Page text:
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NCJ Number: 121030 Find in a Library
Title: Comparative Reprehensibility and the Fourth Amendment Exclusionary Rule (From Criminal Law Review - 1989, P 71-120, 1989, James G. Carr, ed. -- See NCJ-121027)
Author(s): Y Kamisar
Date Published: 1989
Page Count: 50
Sponsoring Agency: Clark Boardman Company, Ltd
New York, NY 10014
Sale Source: Clark Boardman Company, Ltd
435 Hudson Street
New York, NY 10014
United States of America
Type: Legislation/Policy Analysis
Language: English
Country: United States of America
Annotation: This article examines the principle of comparative reprehensibility, in which it is argued that a court should feel equally concerned at excluding reliable although unconstitutionally obtained evidence and thereby turning a criminal loose by admitting the unconstitutionally obtained evidence and participating in illegal conduct by the police.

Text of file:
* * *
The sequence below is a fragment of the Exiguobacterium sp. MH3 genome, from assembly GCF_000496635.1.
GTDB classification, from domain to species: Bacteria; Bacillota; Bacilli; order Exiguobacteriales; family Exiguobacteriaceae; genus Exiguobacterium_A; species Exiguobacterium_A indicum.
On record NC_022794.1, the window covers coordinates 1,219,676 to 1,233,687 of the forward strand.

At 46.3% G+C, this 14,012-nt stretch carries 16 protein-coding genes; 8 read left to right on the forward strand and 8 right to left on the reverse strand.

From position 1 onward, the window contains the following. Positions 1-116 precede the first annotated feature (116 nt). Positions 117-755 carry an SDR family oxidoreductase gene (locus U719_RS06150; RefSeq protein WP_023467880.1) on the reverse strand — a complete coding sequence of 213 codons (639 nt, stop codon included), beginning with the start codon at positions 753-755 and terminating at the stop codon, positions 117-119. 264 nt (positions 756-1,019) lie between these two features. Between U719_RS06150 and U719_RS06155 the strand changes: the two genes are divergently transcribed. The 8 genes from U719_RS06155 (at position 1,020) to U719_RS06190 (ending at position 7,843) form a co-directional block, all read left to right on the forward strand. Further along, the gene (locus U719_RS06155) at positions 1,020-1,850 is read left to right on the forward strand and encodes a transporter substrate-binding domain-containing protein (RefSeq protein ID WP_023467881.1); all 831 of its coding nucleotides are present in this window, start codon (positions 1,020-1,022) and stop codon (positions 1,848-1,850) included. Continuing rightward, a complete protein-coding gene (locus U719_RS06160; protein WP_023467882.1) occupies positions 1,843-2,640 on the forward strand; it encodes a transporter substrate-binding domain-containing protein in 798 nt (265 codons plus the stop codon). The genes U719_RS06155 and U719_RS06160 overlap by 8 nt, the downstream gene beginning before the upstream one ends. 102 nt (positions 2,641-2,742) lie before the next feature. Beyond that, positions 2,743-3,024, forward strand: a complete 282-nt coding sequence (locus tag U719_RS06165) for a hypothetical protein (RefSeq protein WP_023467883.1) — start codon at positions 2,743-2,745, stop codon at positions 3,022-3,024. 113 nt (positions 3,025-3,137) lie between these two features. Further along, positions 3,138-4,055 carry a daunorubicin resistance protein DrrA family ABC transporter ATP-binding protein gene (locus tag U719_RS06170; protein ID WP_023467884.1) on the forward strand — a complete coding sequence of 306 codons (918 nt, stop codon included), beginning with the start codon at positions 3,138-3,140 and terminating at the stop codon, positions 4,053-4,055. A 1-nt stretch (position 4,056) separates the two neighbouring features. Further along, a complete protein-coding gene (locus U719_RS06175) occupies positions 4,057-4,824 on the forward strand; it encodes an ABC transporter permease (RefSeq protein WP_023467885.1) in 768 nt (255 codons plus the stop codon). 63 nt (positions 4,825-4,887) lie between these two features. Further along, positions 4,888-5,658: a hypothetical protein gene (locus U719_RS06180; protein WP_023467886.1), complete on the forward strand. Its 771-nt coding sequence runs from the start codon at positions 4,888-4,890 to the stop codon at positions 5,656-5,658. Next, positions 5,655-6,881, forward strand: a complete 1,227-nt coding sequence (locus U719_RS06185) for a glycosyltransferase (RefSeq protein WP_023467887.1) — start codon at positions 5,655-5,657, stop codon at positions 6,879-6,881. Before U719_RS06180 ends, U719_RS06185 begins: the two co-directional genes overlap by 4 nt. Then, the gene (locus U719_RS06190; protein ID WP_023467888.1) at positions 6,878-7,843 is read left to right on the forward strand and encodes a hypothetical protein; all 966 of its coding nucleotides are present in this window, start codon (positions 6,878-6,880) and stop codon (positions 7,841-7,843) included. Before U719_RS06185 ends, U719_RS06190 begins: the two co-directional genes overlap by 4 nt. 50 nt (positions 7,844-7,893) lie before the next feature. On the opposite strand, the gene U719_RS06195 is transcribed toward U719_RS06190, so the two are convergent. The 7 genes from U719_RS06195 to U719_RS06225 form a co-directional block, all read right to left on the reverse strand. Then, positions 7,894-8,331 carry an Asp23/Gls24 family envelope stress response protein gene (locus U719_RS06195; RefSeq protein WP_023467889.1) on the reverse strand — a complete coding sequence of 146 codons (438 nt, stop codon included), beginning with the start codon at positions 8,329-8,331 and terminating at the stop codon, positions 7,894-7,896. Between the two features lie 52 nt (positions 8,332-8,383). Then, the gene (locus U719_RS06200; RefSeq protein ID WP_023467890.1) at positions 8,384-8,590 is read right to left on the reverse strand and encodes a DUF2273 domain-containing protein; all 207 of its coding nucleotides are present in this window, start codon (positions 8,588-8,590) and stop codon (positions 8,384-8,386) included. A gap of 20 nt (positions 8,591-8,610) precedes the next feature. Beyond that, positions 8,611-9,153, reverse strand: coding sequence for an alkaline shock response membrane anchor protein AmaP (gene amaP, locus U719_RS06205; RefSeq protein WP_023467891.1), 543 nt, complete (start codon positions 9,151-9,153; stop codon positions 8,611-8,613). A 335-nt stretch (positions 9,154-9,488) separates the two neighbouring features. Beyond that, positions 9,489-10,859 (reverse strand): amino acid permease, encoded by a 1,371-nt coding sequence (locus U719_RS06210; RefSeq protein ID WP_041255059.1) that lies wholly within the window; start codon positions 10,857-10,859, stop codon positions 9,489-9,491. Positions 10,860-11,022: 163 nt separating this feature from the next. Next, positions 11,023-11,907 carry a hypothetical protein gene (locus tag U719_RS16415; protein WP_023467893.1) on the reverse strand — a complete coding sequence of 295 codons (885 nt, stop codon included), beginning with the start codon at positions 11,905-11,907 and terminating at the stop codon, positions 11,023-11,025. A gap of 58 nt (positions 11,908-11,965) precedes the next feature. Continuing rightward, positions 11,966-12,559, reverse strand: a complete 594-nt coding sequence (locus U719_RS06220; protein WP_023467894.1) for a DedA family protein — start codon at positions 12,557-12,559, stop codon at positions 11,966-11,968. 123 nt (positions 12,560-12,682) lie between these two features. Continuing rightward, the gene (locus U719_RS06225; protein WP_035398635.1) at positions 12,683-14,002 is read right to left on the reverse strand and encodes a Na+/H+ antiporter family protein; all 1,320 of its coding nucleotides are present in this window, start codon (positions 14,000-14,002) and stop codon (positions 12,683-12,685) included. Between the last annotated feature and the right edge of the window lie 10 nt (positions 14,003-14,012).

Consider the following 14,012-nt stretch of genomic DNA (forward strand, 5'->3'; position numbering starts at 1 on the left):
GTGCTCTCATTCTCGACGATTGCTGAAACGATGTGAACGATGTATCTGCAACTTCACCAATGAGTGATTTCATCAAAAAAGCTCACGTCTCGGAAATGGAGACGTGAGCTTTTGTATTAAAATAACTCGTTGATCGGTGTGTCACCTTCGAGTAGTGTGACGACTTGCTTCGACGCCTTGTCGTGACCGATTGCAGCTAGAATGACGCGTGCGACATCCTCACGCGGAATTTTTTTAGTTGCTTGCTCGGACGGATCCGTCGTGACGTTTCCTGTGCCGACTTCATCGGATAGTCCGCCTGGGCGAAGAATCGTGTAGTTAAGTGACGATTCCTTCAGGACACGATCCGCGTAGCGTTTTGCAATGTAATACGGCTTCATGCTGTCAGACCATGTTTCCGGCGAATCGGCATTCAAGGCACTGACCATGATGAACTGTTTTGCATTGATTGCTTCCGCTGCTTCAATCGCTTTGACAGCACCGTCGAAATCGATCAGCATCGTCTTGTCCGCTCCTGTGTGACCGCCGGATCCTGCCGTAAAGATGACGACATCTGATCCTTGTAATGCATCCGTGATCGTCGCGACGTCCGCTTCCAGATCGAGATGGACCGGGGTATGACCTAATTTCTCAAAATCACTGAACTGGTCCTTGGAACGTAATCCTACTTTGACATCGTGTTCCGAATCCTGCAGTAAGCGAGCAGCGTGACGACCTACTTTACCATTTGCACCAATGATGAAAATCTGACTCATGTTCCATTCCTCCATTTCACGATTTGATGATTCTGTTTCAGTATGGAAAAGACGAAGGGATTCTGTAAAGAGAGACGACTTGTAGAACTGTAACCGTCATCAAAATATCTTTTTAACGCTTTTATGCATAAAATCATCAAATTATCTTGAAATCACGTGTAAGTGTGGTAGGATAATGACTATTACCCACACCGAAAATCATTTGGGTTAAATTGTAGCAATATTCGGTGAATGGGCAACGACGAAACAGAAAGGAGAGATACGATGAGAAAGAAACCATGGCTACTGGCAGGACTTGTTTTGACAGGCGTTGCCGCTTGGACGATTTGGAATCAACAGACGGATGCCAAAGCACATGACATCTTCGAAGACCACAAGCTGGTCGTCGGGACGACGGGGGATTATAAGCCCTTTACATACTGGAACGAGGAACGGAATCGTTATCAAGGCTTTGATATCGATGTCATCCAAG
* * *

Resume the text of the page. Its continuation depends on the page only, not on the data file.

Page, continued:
Abstract: Under the law of the fourth amendment, evidence obtained through illegal searches and seizures cannot be used against the defendant at trial. The inability to use such tainted but reliable evidence, some lawyers and judges argue, results in the release of dangerous criminals who can then continue to prey upon society. The article points out that the exclusionary rule is not intended to weigh the seriousness or reprehensibility of the defendant's criminal acts and that the exclusion of illegally obtained evidence from trial is based on a fourth amendment guarantee. Some good faith errors of police in obtaining evidence have been found by the Supreme Court to be exceptions to the application of the exclusionary rule, however. The comparative reprehensibility and exclusionary rule debate is traced through several generations of American jurisprudence, with the conclusion that subjecting the application of the exclusionary rule to subjective judicial interpretation or to a short list of statutory exceptions would do more harm than good. 221 footnotes.
Main Term(s): Exclusionary rule
Index Term(s): Evidence collection; Police legal limitations; Search and seizure laws
Note: Reprinted from Michigan Law Review, V 86 (1987), P 1-50
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